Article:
New Diabetes Drug Expected This Week
How Invokana Works continued...
But, he says, he does not predict it will be the first drug doctors turn to when medication is needed to treat type 2 diabetes.
If lifestyle changes like diet, exercise, and weight loss don't control blood sugar enough, metformin is recommended first, says Richard Siegel, MD. That was spelled out in the 2012 American College of Physician treatment guidelines. Siegel is co-director of the Outpatient Diabetes Center at Tufts Medical Center and is an associate professor of medicine at the university's school of medicine in Boston.
Controlling blood sugar can lower the risk of complications such as heart disease, eye disease, and kidney and nerve problems.
What Studies Found: Invokana
In one of the Invokana studies, patients took the drug by itself. Other studies looked at results of the drug when used with other drugs, such as metformin.
A similar number of patients got their levels of A1c -- a test that measures blood sugar control -- down to the target of less than 7% whether they used Invokana alone or with metformin (45% and 46%, respectively, over a 26-week period). The same was true for how much weight they lost. People taking Invokana alone lost 8.5 pounds over 26 weeks, while those taking both drugs lost a little more than 9 pounds in the same time period.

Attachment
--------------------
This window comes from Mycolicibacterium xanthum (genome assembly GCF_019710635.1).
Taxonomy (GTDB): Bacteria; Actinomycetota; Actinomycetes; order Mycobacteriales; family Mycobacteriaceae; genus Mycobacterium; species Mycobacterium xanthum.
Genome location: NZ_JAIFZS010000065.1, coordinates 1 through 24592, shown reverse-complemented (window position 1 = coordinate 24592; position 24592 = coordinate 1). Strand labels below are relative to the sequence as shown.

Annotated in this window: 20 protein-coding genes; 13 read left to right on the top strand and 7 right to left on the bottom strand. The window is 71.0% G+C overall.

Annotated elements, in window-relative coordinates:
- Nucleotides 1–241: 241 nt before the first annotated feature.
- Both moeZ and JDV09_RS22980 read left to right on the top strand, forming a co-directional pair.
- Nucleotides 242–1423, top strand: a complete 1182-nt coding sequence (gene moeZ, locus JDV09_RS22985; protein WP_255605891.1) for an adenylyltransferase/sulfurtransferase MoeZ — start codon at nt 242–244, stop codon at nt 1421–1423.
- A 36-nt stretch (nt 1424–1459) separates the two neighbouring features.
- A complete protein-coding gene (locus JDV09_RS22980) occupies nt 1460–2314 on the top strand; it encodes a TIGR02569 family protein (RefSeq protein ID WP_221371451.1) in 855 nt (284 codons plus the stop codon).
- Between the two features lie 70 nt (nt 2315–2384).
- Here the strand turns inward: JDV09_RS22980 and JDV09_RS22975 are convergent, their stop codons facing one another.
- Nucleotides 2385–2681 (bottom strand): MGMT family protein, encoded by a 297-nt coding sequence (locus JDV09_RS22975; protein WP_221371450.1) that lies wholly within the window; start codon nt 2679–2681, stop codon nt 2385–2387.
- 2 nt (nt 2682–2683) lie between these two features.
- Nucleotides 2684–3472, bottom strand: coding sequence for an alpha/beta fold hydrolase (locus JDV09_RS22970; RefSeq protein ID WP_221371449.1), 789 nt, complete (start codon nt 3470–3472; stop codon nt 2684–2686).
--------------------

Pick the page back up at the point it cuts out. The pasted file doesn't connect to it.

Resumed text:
Invokana worked better, the company says, in lowering weight and levels of A1c than the drugs sitagliptin (Januvia) or glimepiride (Amaryl).
Other side effects of Invokana include kidney problems, too much potassium in the blood, low blood sugar, and fainting.
Having more sugar in urine can be a problem, says Cypess, sometimes leading to urinary tract infections and yeast infections.
"It will make people go to the bathroom more often," McCall says. That could be a problem, he says, for men with an enlarged prostate (who already need to urinate frequently) or women with incontinence.
When the FDA approved Invokana, it asked Janssen to conduct post-marketing research on several areas, including any effects on the heart, pancreas, liver, and bones.
Last year, a similar drug, Forxiga (dapagliflozin), was turned down by the FDA. The agency cited concerns about breast and bladder cancer risk, among others. The drug was approved in Europe.
However, another benefit, possible weight loss, would be welcomed by many patients, McCall says. "You mention weight loss as a side effect of diabetes drugs and people perk up."